By Jane Glenn Haas
The Orange County Register
Here is an upside to the passing years: Older adults control emotions more easily than younger adults.
That’s the result of a study by Dr. Fredda Blanchard-Fields, chair of Georgia Tech’s School of Psychology.
And before you say “so what,” listen to her comments:
“Because emotions can disrupt decisions and thinking, this ability to control emotions is one way older people have a higher quality of life,” she tells me. “It’s one reason they are happier and have higher well being.”
Q. Give me an idea of how younger people react to a situation — like, what, a car accident?
A. Young and middle aged people often rush into situations. Their emotions take over and they react. In everyday problem solving in particular, older adults know when to move in and when to let it be. They seem to know when it is not the time to get over-reactive. And that does them well.
Q. How is this linked to stress?
A. Older adults can better modulate situations so the inference is that this positions them better in stressful situations. They are better at preventing their emotions from accelerating.
Q. You studied people in their 20s and 30s and people older than 70. And you found this difference. Is it physical?
A. There are physiological indices of stress levels and that type of thing. Biological markers.
Q. Do these emotional controls include family, romantic partners?
A. When there is conflict in situations involving family, friends and romantic partners, we find older people can regulate their emotions better. They know when to step back and withdraw from the situation.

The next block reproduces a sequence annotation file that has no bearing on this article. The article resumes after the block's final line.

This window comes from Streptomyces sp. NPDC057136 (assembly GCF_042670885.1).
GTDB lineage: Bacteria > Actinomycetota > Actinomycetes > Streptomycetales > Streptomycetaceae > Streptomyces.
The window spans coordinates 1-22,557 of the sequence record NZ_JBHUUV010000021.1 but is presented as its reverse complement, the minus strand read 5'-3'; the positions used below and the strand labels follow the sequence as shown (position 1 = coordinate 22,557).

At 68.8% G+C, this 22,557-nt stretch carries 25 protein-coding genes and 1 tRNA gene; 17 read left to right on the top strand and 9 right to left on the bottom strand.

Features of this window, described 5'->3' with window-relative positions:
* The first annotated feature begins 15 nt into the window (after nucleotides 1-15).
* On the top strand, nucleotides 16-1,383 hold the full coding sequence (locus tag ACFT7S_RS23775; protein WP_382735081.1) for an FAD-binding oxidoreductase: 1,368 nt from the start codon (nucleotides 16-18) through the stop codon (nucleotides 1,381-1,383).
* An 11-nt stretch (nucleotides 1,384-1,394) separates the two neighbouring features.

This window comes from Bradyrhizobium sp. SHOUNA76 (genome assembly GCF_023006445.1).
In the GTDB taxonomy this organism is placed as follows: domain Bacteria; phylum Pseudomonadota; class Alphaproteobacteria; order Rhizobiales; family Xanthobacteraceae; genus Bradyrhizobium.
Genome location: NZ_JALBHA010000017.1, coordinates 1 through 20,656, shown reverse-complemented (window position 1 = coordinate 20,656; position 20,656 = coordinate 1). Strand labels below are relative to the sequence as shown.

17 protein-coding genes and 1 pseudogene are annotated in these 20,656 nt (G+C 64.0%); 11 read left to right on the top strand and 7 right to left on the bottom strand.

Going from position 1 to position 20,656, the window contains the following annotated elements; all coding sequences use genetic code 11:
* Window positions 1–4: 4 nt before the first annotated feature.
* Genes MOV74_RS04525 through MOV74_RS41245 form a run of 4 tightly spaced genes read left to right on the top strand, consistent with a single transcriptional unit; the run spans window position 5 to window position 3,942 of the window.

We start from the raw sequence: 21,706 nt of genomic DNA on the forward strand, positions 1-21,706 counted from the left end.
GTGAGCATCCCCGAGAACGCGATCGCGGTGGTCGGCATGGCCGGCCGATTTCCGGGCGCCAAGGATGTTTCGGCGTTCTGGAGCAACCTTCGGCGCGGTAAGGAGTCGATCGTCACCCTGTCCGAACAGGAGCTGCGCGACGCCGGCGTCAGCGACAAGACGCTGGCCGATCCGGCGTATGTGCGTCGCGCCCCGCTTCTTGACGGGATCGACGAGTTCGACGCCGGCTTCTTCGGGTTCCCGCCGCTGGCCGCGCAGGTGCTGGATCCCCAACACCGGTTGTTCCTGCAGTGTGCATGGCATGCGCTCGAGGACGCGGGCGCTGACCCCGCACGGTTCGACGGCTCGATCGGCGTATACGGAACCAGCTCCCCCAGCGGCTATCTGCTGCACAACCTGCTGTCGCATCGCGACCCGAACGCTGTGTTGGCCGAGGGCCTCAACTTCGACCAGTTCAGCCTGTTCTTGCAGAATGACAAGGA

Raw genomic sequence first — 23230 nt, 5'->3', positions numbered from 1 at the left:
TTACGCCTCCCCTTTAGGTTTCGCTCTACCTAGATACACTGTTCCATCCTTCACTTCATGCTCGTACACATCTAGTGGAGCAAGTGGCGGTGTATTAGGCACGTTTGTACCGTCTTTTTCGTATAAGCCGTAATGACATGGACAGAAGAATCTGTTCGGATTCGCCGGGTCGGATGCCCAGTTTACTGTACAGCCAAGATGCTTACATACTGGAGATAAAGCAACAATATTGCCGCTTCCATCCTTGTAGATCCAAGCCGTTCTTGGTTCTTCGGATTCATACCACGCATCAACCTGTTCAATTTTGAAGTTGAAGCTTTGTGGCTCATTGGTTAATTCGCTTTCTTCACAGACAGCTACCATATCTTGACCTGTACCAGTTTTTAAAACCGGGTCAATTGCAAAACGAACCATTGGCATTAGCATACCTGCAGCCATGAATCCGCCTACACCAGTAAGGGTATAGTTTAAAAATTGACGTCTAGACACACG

Q. You showed your control groups of younger and older adults a two-minute “Fear Factor” TV clip depicting a woman eating something revolting in order to win money. What was the overall conclusion?
A. After being told to turn their disgust into positive feelings, the younger adults performed significantly worse than the older adults in the memory test. Older adults who were given the same instructions continued to improve at the memory task.
Negative emotions can be toxic and disrupt one’s balance in life so the ability of older adults to regulate negative emotions serves to enhance their quality of life. Older adults are so efficient at dealing with their emotions that it doesn’t cost them any decrease in performance, which is a very positive thing.
Q. You said this ability also serves them well if they are involved in an angry situation?
A. Older adults are good at avoiding anger. They withdraw from the situation. They are adaptive not passive. That means they know what to do and allocate their resources effectively.
Q. Somehow, that isn’t the picture I have of all older adults.
A. Well, there is a lot of variability. Sometimes you can’t avoid anger. But overall, these studies seem to prove that in some life situations, being older can be a benefit.
Jane Glenn Haas writes for The Orange County (Calif.) Register. E-mail her at firstname.lastname@example.org.